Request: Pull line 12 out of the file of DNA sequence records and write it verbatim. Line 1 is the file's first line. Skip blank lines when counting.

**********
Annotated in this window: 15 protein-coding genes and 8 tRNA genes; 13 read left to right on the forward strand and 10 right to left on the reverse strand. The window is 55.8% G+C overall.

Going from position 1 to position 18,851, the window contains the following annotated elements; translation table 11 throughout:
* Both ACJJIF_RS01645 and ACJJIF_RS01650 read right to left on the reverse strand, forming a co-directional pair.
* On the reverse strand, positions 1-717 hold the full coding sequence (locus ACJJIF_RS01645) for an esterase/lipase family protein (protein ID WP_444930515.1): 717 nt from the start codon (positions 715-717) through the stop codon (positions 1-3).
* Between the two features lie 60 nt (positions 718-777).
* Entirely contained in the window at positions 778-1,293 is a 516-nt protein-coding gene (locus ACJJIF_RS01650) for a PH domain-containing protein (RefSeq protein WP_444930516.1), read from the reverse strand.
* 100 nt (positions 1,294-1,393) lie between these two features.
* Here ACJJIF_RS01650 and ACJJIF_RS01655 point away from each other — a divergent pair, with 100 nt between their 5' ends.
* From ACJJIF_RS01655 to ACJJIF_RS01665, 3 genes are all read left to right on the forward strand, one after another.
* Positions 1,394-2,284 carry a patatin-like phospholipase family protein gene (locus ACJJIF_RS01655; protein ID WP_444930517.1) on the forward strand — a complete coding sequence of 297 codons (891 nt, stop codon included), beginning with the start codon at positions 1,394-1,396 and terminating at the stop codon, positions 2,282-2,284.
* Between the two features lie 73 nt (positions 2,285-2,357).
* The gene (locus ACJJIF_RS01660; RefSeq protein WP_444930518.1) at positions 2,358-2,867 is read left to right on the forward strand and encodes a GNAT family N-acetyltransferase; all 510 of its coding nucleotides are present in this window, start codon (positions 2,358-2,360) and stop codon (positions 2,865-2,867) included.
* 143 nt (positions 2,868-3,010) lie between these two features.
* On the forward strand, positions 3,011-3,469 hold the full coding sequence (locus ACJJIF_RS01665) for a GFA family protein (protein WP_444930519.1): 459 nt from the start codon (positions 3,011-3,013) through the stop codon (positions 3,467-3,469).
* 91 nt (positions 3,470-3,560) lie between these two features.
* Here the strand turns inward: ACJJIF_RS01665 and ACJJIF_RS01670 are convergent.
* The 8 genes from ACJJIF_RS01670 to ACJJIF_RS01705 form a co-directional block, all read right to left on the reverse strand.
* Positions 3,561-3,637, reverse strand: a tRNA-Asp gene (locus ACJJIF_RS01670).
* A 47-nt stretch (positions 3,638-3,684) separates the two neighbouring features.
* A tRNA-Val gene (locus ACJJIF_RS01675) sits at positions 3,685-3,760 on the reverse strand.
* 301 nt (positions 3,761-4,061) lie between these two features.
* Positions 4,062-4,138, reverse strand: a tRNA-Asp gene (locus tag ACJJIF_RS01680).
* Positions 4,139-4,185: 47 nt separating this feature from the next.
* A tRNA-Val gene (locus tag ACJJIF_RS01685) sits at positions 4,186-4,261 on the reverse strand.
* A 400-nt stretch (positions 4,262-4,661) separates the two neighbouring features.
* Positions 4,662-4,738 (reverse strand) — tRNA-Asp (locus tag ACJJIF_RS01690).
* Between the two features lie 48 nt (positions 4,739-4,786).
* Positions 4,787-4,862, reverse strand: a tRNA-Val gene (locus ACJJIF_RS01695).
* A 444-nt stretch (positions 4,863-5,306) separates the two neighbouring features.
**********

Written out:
* The gene (locus ACJJIF_RS01660; RefSeq protein WP_444930518.1) at positions 2,358-2,867 is read left to right on the forward strand and encodes a GNAT family N-acetyltransferase; all 510 of its coding nucleotides are present in this window, start codon (positions 2,358-2,360) and stop codon (positions 2,865-2,867) included.